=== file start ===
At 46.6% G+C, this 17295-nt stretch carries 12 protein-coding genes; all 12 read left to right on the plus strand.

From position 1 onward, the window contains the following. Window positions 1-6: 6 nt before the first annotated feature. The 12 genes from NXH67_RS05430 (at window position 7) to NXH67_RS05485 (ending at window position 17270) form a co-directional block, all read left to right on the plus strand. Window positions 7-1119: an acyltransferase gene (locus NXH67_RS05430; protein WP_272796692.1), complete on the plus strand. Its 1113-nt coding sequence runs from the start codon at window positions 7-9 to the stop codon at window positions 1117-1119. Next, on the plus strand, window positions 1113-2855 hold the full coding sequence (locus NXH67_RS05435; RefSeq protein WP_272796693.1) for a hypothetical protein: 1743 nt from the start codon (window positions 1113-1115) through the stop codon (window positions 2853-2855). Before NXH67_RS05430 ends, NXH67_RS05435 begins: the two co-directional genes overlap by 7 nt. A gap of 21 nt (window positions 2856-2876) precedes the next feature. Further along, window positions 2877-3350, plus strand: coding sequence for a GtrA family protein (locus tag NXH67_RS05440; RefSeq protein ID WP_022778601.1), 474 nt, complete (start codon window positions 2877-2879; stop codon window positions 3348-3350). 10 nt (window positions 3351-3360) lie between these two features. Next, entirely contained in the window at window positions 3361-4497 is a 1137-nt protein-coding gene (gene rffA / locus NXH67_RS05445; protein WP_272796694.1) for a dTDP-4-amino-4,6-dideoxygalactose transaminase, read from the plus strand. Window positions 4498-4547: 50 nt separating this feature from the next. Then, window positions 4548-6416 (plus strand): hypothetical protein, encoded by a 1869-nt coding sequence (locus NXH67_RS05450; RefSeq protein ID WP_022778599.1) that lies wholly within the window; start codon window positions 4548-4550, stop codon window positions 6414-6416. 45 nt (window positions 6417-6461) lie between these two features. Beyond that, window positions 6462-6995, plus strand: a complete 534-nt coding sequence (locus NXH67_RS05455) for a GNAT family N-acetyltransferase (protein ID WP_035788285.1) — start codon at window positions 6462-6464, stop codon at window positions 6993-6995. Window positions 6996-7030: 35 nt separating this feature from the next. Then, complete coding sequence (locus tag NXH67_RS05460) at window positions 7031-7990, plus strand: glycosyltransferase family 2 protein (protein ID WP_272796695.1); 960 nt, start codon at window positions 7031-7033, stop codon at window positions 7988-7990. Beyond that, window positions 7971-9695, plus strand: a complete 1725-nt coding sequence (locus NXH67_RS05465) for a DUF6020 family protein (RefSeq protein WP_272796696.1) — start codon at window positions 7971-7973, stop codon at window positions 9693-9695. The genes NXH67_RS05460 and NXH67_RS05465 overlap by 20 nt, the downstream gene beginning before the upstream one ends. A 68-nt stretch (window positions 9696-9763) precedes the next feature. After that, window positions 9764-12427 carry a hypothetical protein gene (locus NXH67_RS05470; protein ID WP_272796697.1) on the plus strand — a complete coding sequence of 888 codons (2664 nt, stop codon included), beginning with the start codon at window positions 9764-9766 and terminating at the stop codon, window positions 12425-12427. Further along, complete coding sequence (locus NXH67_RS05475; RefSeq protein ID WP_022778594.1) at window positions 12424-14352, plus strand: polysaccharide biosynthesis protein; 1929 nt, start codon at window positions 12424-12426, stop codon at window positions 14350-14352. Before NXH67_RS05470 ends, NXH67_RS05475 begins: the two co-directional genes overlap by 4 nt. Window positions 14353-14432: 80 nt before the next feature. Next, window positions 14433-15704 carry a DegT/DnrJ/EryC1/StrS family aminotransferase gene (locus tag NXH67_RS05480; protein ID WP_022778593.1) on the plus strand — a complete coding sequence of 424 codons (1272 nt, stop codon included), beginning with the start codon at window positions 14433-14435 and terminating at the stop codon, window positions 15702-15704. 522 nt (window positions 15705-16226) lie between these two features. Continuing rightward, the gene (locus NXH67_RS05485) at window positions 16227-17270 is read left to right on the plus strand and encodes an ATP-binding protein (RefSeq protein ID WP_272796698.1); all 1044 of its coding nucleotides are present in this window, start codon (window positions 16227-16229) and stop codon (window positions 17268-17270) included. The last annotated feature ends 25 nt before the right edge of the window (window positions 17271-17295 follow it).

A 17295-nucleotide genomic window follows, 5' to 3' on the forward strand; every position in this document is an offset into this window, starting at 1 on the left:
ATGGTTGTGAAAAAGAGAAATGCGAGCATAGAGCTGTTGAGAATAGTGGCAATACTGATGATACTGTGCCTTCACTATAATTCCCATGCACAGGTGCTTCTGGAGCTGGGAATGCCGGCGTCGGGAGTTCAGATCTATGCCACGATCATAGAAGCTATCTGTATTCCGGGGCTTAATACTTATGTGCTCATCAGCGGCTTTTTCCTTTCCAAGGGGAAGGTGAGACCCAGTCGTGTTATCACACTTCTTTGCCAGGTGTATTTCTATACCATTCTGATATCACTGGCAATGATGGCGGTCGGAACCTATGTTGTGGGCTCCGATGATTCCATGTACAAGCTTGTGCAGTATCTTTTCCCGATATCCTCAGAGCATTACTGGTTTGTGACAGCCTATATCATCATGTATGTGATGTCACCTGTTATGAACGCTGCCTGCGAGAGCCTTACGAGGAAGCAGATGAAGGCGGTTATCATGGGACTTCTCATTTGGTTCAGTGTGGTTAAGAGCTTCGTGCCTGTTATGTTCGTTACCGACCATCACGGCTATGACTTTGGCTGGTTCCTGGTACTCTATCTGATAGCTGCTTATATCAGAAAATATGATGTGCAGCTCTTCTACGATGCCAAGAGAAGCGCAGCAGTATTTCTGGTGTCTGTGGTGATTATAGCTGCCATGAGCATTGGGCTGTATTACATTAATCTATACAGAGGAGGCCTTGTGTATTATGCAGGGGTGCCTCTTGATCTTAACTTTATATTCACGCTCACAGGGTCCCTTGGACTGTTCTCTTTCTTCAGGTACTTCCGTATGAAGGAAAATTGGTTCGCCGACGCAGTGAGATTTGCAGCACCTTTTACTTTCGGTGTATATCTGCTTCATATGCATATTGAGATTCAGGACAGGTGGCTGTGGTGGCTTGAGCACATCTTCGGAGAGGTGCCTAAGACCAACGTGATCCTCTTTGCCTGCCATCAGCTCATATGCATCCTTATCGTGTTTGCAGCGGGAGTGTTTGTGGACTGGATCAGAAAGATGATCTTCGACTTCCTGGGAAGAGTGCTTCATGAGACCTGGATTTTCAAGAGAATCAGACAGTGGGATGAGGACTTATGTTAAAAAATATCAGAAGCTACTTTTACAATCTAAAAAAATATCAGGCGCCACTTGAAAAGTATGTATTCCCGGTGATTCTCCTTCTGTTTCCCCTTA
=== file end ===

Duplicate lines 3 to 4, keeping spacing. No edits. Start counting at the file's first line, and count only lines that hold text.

A 17295-nucleotide genomic window follows, 5' to 3' on the forward strand; every position in this document is an offset into this window, starting at 1 on the left:
ATGGTTGTGAAAAAGAGAAATGCGAGCATAGAGCTGTTGAGAATAGTGGCAATACTGATGATACTGTGCCTTCACTATAATTCCCATGCACAGGTGCTTCTGGAGCTGGGAATGCCGGCGTCGGGAGTTCAGATCTATGCCACGATCATAGAAGCTATCTGTATTCCGGGGCTTAATACTTATGTGCTCATCAGCGGCTTTTTCCTTTCCAAGGGGAAGGTGAGACCCAGTCGTGTTATCACACTTCTTTGCCAGGTGTATTTCTATACCATTCTGATATCACTGGCAATGATGGCGGTCGGAACCTATGTTGTGGGCTCCGATGATTCCATGTACAAGCTTGTGCAGTATCTTTTCCCGATATCCTCAGAGCATTACTGGTTTGTGACAGCCTATATCATCATGTATGTGATGTCACCTGTTATGAACGCTGCCTGCGAGAGCCTTACGAGGAAGCAGATGAAGGCGGTTATCATGGGACTTCTCATTTGGTTCAGTGTGGTTAAGAGCTTCGTGCCTGTTATGTTCGTTACCGACCATCACGGCTATGACTTTGGCTGGTTCCTGGTACTCTATCTGATAGCTGCTTATATCAGAAAATATGATGTGCAGCTCTTCTACGATGCCAAGAGAAGCGCAGCAGTATTTCTGGTGTCTGTGGTGATTATAGCTGCCATGAGCATTGGGCTGTATTACATTAATCTATACAGAGGAGGCCTTGTGTATTATGCAGGGGTGCCTCTTGATCTTAACTTTATATTCACGCTCACAGGGTCCCTTGGACTGTTCTCTTTCTTCAGGTACTTCCGTATGAAGGAAAATTGGTTCGCCGACGCAGTGAGATTTGCAGCACCTTTTACTTTCGGTGTATATCTGCTTCATATGCATATTGAGATTCAGGACAGGTGGCTGTGGTGGCTTGAGCACATCTTCGGAGAGGTGCCTAAGACCAACGTGATCCTCTTTGCCTGCCATCAGCTCATATGCATCCTTATCGTGTTTGCAGCGGGAGTGTTTGTGGACTGGATCAGAAAGATGATCTTCGACTTCCTGGGAAGAGTGCTTCATGAGACCTGGATTTTCAAGAGAATCAGACAGTGGGATGAGGACTTATGTTAAAAAATATCAGAAGCTACTTTTACAATCTAAAAAAATATCAGGCGCCACTTGAAAAGTATGTATTCCCGGTGATTCTCCTTCTGTTTCCCCTTA